Physician assistant Jon Bigler looks at a patient's leg at Ashland Health Center in Ashland, Kansas.

[imgcontainer] [img:rural_doctor.jpg] [source]Photo by Orlin Wagner, The Associated Press[/source] Physician assistant Jon Bigler looks at a patient’s leg at Ashland Health Center in Ashland, Kansas. [/imgcontainer]

Even though the federal government is headed for a shut-down, Americans may begin shopping for health insurance today under provisions of the Affordable Care Act that go into effect October 1.

We asked some folks who are familiar with rural healthcare and the Affordable Care Act to tell us what they are watching, and what they hope to see, as “Obama Care” moves into its final stages of implementation. Here’s what they had to say:


Alan Morgan at the National Rural Health Association says he and others with the 20,000-member association are concerned about the number of rural residents who will sign up for insurance under the new health-care law.

“There is a great push to sign up large numbers (for insurance), and that effort is focused in urban areas where large numbers are to be found,” he said.

Rural residents are more likely to qualify for government subsidies to help pay health-insurance premiums because rural income is below the national average, according to a Health and Human Services fact sheet. But Morgan said he and others worry that rural residents may not know about the assistance because of lack of information.

 (For information on how to get access to your state’s health insurance marketplace, visit

The Rural Health Association is also concerned about the fiscal health of rural hospitals, Morgan said. Twenty-one states are likely to reject expansion of their Medicaid systems, as allowed under health-care reform. That will mean the amount of money flowing into rural health-care facilities may not keep pace with the cost-saving cuts that are part of the Affordable Care Act.

“With the great uncertainty surrounding the ACA impact on rural healthcare, Congress needs to safeguard rural providers in all discussions regarding existing funding levels for the Medicare program,” Morgan said.


Wayne Myers, former director of the federal Office of Rural Health (and a frequent contributor to the Daily Yonder), said he expects implementation of Obama Care in rural areas to take some time.

“It will be slower in rural than the urban areas, and slower in the poorer states whose governors are resisting Medicaid expansion,” said Myers, a retired pediatrician who lives in rural Maine. “But it will get started.”

 “Sales of subsidized insurance through the ‘marketplaces,’  previously called ‘exchanges,’ will probably go slower in rural communities  …  though the insurance companies may ramp up their advertising,” Myers said.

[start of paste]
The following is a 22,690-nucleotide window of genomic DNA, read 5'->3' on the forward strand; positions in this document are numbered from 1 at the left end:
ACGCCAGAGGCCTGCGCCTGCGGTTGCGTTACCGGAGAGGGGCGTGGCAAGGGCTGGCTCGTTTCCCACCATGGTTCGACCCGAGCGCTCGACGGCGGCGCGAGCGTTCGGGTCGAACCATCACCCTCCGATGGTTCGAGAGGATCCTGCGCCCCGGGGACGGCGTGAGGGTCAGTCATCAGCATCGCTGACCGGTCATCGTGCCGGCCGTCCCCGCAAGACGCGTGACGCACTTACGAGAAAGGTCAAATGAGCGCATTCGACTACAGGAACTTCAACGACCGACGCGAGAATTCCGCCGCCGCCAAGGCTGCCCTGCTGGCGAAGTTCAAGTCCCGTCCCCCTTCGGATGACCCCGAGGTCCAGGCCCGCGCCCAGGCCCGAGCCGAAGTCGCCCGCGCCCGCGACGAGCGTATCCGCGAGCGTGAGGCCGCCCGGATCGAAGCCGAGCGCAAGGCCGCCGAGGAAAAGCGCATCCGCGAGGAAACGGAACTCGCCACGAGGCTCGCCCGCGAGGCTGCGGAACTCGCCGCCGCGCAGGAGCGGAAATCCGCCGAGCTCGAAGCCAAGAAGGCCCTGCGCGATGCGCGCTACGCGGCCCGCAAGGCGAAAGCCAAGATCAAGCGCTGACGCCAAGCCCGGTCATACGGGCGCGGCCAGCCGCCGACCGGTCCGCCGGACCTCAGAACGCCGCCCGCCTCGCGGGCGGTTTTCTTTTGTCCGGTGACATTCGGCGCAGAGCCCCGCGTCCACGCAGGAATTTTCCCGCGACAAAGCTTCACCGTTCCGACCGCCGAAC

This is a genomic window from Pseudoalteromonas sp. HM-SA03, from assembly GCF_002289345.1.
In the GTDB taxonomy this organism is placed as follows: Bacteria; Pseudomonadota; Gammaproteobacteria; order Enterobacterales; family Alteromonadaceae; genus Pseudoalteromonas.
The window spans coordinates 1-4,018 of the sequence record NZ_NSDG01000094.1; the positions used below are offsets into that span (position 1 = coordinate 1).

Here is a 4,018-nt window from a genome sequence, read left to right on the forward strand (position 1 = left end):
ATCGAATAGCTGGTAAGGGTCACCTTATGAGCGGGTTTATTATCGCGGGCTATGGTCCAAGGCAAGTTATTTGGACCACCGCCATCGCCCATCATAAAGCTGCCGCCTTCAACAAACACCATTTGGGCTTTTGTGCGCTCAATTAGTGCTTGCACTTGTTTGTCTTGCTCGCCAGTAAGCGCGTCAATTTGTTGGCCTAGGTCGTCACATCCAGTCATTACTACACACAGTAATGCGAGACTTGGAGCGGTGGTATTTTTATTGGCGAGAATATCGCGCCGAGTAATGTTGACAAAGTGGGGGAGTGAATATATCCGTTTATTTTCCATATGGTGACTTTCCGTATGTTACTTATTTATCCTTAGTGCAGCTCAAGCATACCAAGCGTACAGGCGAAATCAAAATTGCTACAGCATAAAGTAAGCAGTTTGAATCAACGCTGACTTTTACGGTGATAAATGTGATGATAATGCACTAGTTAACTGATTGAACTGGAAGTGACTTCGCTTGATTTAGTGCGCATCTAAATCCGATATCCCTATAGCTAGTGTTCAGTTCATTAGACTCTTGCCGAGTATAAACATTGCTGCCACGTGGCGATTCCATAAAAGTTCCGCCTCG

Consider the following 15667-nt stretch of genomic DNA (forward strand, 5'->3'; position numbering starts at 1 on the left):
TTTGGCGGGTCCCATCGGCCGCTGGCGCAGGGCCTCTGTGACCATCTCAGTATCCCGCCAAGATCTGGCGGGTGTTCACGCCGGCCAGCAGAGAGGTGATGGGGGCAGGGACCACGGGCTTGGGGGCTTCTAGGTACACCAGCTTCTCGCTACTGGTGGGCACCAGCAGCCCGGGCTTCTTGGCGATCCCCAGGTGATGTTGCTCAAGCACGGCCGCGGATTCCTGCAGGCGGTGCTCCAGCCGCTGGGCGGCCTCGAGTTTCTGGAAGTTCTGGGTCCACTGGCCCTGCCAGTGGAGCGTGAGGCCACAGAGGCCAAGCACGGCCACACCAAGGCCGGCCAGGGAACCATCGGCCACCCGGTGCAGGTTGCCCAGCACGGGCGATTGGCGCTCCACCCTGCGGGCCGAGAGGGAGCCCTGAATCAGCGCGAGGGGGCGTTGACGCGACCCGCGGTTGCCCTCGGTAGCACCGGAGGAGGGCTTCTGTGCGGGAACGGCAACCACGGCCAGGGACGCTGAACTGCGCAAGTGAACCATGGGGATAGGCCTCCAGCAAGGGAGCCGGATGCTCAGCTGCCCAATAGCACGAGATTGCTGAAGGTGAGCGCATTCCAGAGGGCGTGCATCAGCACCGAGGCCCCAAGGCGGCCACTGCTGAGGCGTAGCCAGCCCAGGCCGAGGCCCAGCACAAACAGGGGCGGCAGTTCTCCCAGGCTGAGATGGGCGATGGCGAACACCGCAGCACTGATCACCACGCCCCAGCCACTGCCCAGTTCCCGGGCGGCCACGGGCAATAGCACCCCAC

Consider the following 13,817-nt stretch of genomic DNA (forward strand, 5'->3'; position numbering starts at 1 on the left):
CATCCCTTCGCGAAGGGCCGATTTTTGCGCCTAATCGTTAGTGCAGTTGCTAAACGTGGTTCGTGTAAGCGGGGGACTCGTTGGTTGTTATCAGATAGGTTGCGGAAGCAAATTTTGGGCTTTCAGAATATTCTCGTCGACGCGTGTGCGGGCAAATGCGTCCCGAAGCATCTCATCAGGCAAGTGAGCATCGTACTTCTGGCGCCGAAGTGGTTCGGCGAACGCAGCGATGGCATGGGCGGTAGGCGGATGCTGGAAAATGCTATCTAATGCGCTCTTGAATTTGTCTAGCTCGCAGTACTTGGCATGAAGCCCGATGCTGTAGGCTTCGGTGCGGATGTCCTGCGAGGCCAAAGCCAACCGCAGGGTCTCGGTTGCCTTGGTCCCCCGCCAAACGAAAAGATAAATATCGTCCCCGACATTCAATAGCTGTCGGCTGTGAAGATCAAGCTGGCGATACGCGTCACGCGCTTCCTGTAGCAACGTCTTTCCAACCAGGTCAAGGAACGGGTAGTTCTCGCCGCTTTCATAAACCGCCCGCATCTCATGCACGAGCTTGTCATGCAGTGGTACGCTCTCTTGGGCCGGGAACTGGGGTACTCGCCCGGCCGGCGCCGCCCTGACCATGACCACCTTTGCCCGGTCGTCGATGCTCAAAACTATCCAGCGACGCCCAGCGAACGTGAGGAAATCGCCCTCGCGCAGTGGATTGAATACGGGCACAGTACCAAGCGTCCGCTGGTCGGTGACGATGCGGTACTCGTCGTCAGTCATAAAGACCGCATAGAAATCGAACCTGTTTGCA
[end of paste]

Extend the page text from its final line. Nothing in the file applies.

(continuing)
“It is likely to take two or three years to reach most of the eligible buyers of subsidized private insurance,” Myers said.

Myers also said he was concerned about the future of rural hospitals. “Some small rural hospitals will go broke in states refusing Medicaid expansion,” he said.

“In the big picture, Obamacare is extremely important,” Myers said. “Conservatives have reason to be afraid that it will succeed. … A  lot of our people have been shut out of [medical] care because they couldn’t afford health insurance.  Once they get affordable access to insurance, and health care for themselves and their children, they are not going to want to give it up and are likely to vote accordingly.”


For Joyce Hospodar with the Arizona Center for Rural Health, the big concern is communication.

“I just don’t think the messaging is getting out there about all of this,” Hospodar said. The primary conduit for information about the Affordable Care Act is state and federal websites. And that could be problematic for some rural residents.

“If you are uninsured or underinsured, you’re less likely to be able to afford online access through someone like Comcast,” she said. That means people who need the information the most may be the least likely to get it.

To help get the word out, Hospodar and partners in other rural groups in the Southwest U.S. created an informational brochure on the Affordable Care Act. The brochure has versions for Arizona and New Mexico, and both are available in Spanish.

(Hospodar said she’d be glad to talk to folks who would like to adapt the brochure for other states. Her contact information is here.)

Other groups have created a series of 13 radio public service announcements, which are available for download. The 30-second spots are available in English and Spanish. 

Hospodar said Obama Care needs a big, grassroots communications push that does more than just rely on the ACA websites. Some folks won’t be comfortable learning online, she said. The government website “is a lot to read, and it’s not tangible,” she said. “They can’t pick it up and take it with them to study.”

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